Hiking for Beginners in Hamilton County

Beginner-friendly trails

Have you been day dreaming of a new life on top of a mountain? Conquering trails and crossing streams, becoming one with nature? You know you should be out mapping your own Everest, but there’s just one problem: you’ve only hiked one or two trails before, ten years ago. Every adventure starts somewhere, and the Adirondacks are the perfect environment for newbie hikers to get comfortable scaling these green giants. The Adirondacks are home to all sorts of trails for every kind of traveler. From quiet foliage-covered walking paths to steep High Peak passageways, there are a multitude of ways to catch stellar views and rewarding climbs. Before you try your hand at a High Peak, why don’t you ease into your exploration with a gentler climb. In Hamilton County, the local mountains offer easier inclines, unique landscapes trailside, and charming small towns at the base.

A woman stands on top of a mountain with lakes below.

Castle Rock- Blue Mountain Lake 

Castle Rock stands proudly above Blue Mountain Lake, overlooking the lake and nearby peaks and valleys. With an elevation of 2,430 feet and a round-trip of three miles, this trail is perfect for beginners and families. There’s no need to wait for the top to find your reward. Nestled along the trail is an amazing section of rock walls, caves, and formations. There’s even a trail through a small cave that comes out the other side. Find every nook and cranny around the caves, take a snack break, and finish the last stretch of the climb to the cliffs of Castle Rock. 

A view from a fire tower of nearby green mountains.

Owl’s Head Mountain - Long Lake 

Owl's Head Mountain is part of the Sargent Ponds Wild Forest, which covers an impressive approximate 45,000 acres. This rather prominent peak in the Long Lake area is made up of four separate summits, two of which are referred to as the horns. These horns give the mountain the look of an owls head, moreso a great horned owls head. With 3.1 miles to the summit and an elevation gain of 1,114 feet, Owl’s head will take a bit longer to climb, but offers a gentler incline than other hikes in the region. In addition to unique clearings, open hardwood forests, and wet areas with walking boards, Owl’s Head is also home to a fire tower. Fire towers were utilized in the olden days to spot, well, fires! The tower became inactive in the 1970s, but with the help of volunteers it has been restored and is open to the public. Fire towers sit at the top of several mountains throughout the Adirondacks and Hamilton County, making up the Hamilton County Fire Tower Challenge. If climbing a tower isn’t your vibe, the mountain still offers incredible views from the summit cliffs.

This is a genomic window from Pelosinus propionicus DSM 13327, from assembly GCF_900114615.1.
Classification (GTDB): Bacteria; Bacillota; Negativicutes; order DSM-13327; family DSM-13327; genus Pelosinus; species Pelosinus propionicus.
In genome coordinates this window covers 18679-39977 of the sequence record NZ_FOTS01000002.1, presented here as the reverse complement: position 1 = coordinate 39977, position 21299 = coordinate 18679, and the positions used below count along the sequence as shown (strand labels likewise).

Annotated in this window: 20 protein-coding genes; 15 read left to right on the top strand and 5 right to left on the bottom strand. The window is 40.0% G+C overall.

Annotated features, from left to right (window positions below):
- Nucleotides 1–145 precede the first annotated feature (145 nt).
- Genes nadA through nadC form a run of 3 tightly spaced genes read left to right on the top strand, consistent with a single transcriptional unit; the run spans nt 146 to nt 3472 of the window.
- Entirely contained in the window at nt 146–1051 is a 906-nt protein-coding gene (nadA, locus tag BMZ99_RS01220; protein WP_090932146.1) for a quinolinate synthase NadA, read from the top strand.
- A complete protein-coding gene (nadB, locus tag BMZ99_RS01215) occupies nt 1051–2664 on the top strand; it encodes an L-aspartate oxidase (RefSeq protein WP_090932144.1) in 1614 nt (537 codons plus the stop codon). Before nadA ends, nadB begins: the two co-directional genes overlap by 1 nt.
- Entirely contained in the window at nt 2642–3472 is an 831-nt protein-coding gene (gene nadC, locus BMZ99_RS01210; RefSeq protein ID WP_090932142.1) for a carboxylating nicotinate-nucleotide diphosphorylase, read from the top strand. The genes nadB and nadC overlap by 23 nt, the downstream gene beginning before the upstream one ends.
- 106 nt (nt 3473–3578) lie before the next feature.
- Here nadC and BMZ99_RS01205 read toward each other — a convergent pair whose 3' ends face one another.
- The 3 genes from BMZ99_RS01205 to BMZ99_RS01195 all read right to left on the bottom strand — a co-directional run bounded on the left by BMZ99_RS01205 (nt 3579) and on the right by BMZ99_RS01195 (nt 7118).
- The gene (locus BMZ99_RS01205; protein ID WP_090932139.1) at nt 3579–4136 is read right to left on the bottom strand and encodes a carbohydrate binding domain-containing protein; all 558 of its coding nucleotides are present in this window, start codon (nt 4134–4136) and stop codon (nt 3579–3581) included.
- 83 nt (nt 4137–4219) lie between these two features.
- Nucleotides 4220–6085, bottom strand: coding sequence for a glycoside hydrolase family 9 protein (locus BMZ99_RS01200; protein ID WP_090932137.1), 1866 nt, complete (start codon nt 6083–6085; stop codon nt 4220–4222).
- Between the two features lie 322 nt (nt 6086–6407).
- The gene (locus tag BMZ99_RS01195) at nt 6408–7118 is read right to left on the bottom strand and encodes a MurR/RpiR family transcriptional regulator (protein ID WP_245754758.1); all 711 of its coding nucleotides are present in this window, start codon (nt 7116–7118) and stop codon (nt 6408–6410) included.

A man and woman sign into a trail with gear on for a hike.

Plan ahead 

For beginners and hikers of every experience, planning ahead is essential. While you may think because you’ve hiked one summit you’re ready for any trail, think again! The Adirondacks have an impressive track record of inconsistent weather, and depending on where you are on the trail, you can experience multiple seasons in one day. It’s essential to research your trail beforehand, and plan your attire accordingly. Pack extra layers, even if you may be sweating at the trailhead. Depending on the season, the days may be shorter or longer, so also prepare to be on a trail in the dark, headlamps are a great tool, as well as extra batteries! Don’t be afraid to bring that ridiculous jug of water, and a healthy pack of food. Hiking burns serious calories, and the longer you’re on the trail, the more fuel you’ll need. Last but not least, tell someone where you are going, when you plan to leave, and when you plan to get back. Having someone off the trail aware of your whereabouts is key in cases of emergency. 

an aerial picture of a small lake town in fall.

Life on the trail

Now that you’ve been given the tools to embark on your new hiking passion, get out on the trails! The Adirondacks offer endless opportunities to climb, and with fun trails, comes mountain towns brimming with life at the base. Shop for supplies, carbo load before you embark, or simply chit chat with the locals, you might learn something new about your favorite trail. 

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